NMa rejects easyJet's complaint
After an extensive investigation under the Dutch Aviation Act, no evidence has been found to support the assertion that Amsterdam Airport Schiphol discriminates by charging higher tariffs for passengers that start their journey at Schiphol (so-called 'o/d-passengers', where 'o/d' stands for 'origin-destination') than for passengers that transfer at the airport ('transfer passengers'). The Netherlands Competition Authority (NMa) therefore rejects the complaint filed by British airline easyJet.
EasyJet, which only offer flights to o/d-passengers, had filed a complaint with the NMa claiming the difference in tariffs between o/d-passengers and transfer passengers to be discriminating, and that it was put at a competitive disadvantage because of that difference. Airlines catering to both types of passengers have cost advantages as a result of those transfer passengers, easyJet argues, because Schiphol charges those airlines the lower tariff. Those cost savings can subsequently be used to reduce ticket prices for o/d-passengers.
According to the NMa however, the Aviation Act allows for different tariffs for different types of passengers, as long as competition is not impeded. The mere fact that an airline is charged a higher tariff, because of the type of passengers it carries, than other airlines that also carry other types of passengers does not automatically mean it is discriminated against. First, the NMa points out that easyJet has made its own choice of solely focusing on o/d-passengers at Schiphol or at any other airport. Having such a business model has its advantages as well as its disadvantages. Schiphol cannot be held accountable for easyJet's own choice. The reason Schiphol charges different prices is that transfer passengers appear to be more price-sensitive to price increases than o/d-passengers are. A price increase will lead to transfer passengers no longer choosing Schiphol as their transfer airport of choice. So in order to maximize the number of passengers, Schiphol charges a lower tariff for the price-sensitive passengers and a higher tariff for the price-insensitive passengers. Schiphol thus tailors its tariffs, within legal boundaries, to the different types of passengers, just as airlines, including easyJet, do so too with their ticket prices.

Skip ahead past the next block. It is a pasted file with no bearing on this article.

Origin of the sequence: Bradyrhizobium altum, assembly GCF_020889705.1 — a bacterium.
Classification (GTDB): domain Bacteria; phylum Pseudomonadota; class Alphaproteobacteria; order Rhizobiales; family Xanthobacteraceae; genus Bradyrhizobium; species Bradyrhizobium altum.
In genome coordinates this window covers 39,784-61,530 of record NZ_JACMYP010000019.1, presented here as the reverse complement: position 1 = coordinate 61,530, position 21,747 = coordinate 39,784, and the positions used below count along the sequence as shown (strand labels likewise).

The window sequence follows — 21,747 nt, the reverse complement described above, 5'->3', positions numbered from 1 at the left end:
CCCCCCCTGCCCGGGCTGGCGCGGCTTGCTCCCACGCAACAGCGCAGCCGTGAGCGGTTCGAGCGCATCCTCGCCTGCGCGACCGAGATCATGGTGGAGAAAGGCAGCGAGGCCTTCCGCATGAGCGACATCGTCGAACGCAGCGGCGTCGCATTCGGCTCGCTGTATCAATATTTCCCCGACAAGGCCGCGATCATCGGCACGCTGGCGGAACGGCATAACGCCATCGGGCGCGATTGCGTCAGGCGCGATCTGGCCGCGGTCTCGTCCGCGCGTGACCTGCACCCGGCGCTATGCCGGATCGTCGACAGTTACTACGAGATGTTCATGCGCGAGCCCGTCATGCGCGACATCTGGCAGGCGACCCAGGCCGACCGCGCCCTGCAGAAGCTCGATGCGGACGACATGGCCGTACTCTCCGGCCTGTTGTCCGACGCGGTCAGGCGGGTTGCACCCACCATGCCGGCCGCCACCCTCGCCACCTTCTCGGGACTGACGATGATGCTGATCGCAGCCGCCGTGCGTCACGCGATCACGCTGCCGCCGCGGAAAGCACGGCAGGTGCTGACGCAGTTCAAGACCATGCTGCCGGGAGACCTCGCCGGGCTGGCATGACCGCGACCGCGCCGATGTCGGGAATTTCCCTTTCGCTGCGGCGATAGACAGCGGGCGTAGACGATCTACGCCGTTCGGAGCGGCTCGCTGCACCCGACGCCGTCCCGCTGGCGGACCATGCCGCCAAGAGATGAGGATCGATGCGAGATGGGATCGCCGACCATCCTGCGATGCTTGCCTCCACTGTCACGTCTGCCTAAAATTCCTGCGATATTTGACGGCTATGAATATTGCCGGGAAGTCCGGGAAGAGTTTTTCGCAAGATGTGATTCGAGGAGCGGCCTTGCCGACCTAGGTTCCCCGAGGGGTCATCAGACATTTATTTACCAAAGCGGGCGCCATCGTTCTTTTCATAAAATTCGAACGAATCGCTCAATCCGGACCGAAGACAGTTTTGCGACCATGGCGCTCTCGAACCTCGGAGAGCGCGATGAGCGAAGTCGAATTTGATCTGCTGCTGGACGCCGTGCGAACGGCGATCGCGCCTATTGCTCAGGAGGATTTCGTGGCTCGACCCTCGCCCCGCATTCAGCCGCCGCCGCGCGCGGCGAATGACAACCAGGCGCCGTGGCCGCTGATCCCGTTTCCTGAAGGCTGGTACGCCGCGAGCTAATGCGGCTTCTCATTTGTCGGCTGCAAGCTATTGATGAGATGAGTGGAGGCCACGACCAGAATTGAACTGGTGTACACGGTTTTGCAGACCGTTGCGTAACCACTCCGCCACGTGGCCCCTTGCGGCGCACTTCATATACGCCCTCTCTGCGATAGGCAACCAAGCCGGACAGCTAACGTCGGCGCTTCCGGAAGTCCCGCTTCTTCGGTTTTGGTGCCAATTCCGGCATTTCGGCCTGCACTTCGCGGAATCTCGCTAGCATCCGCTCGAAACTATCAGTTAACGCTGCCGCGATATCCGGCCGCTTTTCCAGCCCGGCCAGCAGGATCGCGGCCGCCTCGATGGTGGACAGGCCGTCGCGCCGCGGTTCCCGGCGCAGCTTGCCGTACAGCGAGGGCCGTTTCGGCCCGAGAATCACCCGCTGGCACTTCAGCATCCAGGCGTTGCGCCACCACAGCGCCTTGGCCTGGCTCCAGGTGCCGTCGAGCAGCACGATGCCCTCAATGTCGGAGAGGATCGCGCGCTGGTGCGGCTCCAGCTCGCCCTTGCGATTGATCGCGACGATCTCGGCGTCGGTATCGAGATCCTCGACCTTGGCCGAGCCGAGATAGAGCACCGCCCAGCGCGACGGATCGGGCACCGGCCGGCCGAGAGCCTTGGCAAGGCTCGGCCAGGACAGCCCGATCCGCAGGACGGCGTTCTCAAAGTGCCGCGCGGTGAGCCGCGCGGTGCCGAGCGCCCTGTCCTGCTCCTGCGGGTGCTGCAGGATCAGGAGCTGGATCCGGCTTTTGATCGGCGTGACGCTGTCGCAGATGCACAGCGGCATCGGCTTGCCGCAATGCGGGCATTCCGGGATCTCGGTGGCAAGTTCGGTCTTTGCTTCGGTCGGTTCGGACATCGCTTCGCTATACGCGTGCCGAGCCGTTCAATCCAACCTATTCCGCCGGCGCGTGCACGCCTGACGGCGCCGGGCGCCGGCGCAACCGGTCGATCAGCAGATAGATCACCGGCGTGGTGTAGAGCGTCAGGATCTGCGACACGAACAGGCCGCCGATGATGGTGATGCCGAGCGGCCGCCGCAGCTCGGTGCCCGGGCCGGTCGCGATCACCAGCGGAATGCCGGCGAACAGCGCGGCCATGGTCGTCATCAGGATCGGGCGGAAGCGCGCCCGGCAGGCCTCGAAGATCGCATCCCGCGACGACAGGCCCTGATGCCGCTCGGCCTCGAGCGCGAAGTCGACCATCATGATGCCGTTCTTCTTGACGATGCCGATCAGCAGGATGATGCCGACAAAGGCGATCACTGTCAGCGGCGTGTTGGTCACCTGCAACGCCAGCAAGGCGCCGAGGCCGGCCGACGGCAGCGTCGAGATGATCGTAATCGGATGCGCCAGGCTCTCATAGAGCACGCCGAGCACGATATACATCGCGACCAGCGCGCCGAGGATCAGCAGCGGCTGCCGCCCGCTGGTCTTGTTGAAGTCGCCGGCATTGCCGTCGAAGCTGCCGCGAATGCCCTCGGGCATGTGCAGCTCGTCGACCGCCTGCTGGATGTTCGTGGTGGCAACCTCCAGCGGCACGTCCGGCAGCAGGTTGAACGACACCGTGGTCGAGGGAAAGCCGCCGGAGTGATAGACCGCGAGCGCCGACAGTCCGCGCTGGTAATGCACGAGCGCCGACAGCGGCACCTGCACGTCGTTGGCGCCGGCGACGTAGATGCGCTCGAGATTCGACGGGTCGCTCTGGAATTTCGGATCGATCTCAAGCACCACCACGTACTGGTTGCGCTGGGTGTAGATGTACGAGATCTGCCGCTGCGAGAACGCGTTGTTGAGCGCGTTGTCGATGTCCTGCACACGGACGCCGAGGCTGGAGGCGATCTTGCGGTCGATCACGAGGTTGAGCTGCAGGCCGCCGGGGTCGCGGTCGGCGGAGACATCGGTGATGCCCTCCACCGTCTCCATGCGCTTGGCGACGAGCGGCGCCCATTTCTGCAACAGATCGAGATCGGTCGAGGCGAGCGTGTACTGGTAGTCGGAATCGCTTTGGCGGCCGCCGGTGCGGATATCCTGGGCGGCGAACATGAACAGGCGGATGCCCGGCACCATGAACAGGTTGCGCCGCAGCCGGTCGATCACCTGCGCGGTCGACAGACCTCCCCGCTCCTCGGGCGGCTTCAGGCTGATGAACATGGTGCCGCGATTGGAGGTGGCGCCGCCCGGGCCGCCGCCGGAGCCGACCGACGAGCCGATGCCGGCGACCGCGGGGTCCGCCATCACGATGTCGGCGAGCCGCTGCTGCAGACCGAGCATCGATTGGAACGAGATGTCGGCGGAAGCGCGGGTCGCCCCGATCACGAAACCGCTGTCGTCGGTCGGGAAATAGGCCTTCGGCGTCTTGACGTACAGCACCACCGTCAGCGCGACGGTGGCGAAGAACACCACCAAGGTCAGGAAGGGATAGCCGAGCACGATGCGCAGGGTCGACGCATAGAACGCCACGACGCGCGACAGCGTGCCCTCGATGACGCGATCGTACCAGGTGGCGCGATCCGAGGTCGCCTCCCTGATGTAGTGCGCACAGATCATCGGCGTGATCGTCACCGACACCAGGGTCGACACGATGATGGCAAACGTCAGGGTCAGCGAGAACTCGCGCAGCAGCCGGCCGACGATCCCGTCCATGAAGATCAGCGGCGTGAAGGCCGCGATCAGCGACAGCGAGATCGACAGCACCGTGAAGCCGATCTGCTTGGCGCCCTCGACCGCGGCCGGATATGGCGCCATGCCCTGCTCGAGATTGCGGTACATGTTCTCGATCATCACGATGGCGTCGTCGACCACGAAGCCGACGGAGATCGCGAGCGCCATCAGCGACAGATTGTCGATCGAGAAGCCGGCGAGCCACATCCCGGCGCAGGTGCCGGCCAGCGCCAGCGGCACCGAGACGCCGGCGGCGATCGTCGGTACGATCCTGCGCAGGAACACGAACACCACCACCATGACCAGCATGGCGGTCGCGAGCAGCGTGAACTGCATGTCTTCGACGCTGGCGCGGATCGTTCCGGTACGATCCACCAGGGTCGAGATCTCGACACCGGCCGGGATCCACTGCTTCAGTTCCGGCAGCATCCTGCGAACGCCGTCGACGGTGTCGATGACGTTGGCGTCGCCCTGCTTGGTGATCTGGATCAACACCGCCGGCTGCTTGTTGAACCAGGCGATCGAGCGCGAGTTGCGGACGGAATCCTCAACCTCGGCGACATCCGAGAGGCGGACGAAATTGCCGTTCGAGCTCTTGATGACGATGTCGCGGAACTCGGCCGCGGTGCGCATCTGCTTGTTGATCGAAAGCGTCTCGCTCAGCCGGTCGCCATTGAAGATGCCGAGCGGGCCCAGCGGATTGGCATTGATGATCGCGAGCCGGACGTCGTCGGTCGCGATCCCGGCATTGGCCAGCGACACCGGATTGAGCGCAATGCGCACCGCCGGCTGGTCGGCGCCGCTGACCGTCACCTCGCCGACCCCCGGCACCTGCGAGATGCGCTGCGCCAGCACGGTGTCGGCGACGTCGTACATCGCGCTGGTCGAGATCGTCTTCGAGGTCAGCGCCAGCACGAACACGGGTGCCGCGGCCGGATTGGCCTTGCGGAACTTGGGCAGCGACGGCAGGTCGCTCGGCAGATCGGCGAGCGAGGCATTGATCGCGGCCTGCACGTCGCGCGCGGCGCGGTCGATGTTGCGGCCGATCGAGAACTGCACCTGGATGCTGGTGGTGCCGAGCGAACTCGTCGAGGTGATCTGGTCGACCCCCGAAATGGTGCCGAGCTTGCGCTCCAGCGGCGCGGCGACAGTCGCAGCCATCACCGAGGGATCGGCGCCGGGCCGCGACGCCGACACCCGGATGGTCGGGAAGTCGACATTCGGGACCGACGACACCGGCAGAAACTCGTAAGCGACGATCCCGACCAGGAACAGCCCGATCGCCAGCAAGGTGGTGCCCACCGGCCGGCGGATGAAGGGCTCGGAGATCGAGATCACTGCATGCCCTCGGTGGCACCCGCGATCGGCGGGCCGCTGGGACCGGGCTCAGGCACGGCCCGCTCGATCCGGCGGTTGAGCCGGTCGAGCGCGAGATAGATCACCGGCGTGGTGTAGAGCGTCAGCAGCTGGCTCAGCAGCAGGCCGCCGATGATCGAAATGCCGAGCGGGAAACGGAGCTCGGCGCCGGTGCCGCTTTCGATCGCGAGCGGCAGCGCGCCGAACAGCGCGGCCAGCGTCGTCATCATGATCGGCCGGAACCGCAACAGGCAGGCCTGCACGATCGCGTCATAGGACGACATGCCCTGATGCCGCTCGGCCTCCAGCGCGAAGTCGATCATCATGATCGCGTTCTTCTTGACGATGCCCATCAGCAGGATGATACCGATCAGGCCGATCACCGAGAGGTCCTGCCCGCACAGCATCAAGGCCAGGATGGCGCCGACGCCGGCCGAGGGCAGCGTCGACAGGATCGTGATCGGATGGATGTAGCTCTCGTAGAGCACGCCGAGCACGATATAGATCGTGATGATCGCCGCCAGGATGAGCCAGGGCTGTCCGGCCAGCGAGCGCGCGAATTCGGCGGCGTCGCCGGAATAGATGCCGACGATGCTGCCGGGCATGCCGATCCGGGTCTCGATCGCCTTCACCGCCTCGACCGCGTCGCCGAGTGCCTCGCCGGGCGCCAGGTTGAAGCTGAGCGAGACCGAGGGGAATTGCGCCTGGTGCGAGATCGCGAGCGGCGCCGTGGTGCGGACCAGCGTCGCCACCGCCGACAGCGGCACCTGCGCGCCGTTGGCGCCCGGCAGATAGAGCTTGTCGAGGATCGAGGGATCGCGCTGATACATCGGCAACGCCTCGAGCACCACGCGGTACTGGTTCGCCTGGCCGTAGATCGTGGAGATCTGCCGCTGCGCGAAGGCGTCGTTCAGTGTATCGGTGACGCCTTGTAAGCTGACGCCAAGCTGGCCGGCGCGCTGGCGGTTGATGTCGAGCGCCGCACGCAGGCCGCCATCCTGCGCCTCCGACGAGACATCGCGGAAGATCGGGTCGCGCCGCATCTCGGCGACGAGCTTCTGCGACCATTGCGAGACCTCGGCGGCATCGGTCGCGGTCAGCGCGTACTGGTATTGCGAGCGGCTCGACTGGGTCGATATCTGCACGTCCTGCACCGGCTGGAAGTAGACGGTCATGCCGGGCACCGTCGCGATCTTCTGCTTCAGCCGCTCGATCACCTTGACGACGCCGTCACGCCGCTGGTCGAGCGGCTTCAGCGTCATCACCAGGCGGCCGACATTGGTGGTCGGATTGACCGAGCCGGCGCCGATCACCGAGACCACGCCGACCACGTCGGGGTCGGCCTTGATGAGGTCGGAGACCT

EasyJet also complained that the tariffs for o/d-passengers would be unreasonable. The NMa has therefore examined the reasonableness of these tariffs in three different ways. The Schiphol tariffs for o/d-passengers are average compared to other, international airports. The Schiphol tariffs for security are somewhat high, compared to other airports, but making a sound comparison is difficult. A number of airports used in the benchmark cover their security costs, partially and completely, from other sources, including government funds – something which is not the case at Schiphol. Also, a number of airports charge other, additional security tariffs, for example, for freight, unlike Schiphol does. The NMa has also looked into the costs and quality of the facilities and services, but the tariffs for o/d-passengers thereof do not appear to be unreasonable either.
Finally, the NMa looked into the complaint about the lack of transparency, since Schiphol does not offer the airlines any insight into the underlying costs of each tariff. However, under the Aviation Act, Schiphol is not required to disclose the make-up of every single tariff. Schiphol meets all the requirements set by the law with regard to this topic.
EasyJet simultaneously filed a second, separate complaint with the NMa, which was filed under the Competition Act, whereas the first one was filed under the Aviation Act. In its second complaint, easyJet asserts that Schiphol abuses its dominant position. Taking into account the results of the investigation under the Aviation Act, the NMa is currently contemplating how it will handle this second complaint.